Sunday, August 30, 2015

Who supports Donald Trump?

Although many people are trying to explain Donald Trump's popularity, there's not much information about who  supports him.  The most extensive discussion I've seen is in a New York Times story on August 22, which said that it was based on "a review of public polling . . . and a new private survey that tracks voting records."  It reported "Mr. Trump leads among women . . . among evangelical Christians . . . among moderates and college-educated voters . . . among the most frequent, likely voters, even though his appeal is greatest among those with little history of voting."  However, in the passage I've quoted, there's only one comparison (more support among those with little history of voting) and maybe one implied one (it says his message is "thought to resonate most with conservatives and less-affluent voters"), and they didn't link to any of the polls.  And given that the vote is so splintered, "leading" could mean less than 20 percent support in a group.  

After a little searching, I found a Fox News poll (conducted Aug 11-13) that gave breakdowns for some groups.   Trump got more support among men than among women (28% to 21%)*.  I don't think anyone will be surprised at that, but the difference is smaller than I would have expected.   Women generally are less attracted by "toughness" or "outsider" appeals, and when you add Trump's various offensive comments, it seems surprising that the gap isn't bigger.  27% of evangelical Christians supported Trump; they didn't give numbers for non-evangelicals, but he got only 25% support overall.  So in this poll evangelicals were somewhat more likely to support Trump than non-evangelicals, but given the size of the sample I'm sure that the difference isn't statistically significant. For age and income, there's no evidence of a difference.  Education, however, makes a big difference:  Trump got 30% support from people without a college degree and only 18% from those with a college degree.  So clearly some candidate did better among people with college degrees:  who was it?   The obvious answer is the establishment candidate, Jeb Bush, but Bush was at 10% among people without a college degree and 8% among people with a degree.  The ones who actually did better among people with college degrees were Ben Carson (16% to 8%), Marco Rubio (7% to 2%), and Scott Walker (8% to 4%).  Apart from Trump, the only other candidate who did noticeably worse among the college-educated was Ted Cruz (8% to 12%).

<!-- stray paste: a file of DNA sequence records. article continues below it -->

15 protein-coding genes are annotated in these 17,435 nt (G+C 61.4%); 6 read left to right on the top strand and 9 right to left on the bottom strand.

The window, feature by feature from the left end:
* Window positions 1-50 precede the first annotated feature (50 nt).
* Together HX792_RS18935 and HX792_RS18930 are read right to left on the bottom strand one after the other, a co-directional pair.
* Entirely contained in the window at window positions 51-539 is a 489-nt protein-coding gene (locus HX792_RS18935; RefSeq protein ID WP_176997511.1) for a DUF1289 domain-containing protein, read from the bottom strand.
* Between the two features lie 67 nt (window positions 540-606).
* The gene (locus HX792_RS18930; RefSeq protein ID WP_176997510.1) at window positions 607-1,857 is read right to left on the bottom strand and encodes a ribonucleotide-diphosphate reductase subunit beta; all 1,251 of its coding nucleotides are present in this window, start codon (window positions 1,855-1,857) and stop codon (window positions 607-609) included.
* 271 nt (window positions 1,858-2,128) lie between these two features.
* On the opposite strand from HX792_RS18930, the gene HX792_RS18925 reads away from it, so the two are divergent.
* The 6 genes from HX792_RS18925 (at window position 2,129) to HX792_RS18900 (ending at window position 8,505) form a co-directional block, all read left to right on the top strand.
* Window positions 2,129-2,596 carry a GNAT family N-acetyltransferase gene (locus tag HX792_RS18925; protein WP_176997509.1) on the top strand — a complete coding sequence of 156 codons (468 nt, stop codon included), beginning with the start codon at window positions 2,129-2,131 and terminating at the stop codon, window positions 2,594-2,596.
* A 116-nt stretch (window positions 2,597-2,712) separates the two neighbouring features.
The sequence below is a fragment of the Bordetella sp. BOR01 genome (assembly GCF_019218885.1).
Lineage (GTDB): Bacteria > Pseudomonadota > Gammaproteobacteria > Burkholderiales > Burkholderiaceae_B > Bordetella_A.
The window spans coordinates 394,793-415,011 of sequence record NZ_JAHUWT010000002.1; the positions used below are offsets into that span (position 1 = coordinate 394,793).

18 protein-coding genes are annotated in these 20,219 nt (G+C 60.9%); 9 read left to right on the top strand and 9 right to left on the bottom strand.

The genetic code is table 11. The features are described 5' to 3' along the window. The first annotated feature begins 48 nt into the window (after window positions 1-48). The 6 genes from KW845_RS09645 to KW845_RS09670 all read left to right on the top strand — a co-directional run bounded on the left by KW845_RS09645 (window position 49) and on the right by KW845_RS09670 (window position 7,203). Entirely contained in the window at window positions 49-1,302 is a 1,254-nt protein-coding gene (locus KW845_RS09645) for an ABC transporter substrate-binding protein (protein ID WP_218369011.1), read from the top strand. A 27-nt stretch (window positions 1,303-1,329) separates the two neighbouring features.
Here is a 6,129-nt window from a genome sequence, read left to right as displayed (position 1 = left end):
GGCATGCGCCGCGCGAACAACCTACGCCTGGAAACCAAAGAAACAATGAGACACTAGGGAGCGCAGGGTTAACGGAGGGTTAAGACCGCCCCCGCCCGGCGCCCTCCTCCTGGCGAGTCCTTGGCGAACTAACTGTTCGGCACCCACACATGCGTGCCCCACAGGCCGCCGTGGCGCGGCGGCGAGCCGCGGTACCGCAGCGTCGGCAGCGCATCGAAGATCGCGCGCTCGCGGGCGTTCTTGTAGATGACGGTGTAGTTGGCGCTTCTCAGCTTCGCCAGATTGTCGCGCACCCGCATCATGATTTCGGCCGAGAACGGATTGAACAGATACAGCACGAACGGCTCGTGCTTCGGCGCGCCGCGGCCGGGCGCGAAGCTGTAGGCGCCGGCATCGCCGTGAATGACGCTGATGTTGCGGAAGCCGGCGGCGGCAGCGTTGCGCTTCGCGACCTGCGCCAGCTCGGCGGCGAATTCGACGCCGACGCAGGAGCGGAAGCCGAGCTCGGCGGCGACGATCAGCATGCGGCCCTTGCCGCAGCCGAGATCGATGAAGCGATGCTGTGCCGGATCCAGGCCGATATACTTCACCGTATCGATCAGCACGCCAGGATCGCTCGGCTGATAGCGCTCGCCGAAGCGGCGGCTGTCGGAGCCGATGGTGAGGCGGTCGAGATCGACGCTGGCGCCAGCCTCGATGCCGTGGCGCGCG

The differences by education are intriguing--Rubio and Walker can be regarded as establishment candidates, plus Rubio has tried to cultivate an image as a serious policy thinker, but Carson is just as much of a populist and outsider as Trump.   One possibility is that the desire for "diversity" is stronger among college-educated voters, but then the numbers for Cruz are a puzzle.  (There's also Bobby Jindal, but he gets virtually no support among any group, so we don't have to worry about him).  

The margin of error in group differences from a single poll is large, but the association between education and support for Carson bears watching.  Every story about Bernie Sanders seems to point out that his supporters tend to be well educated.  According to the same poll, Sanders gets 37% among likely Democratic primary voters with college degrees, and 26% among those without.   So in a relative sense, Carson's support is more concentrated among college graduates than Sanders's is.

*The figures refer to likely Republican primary voters.

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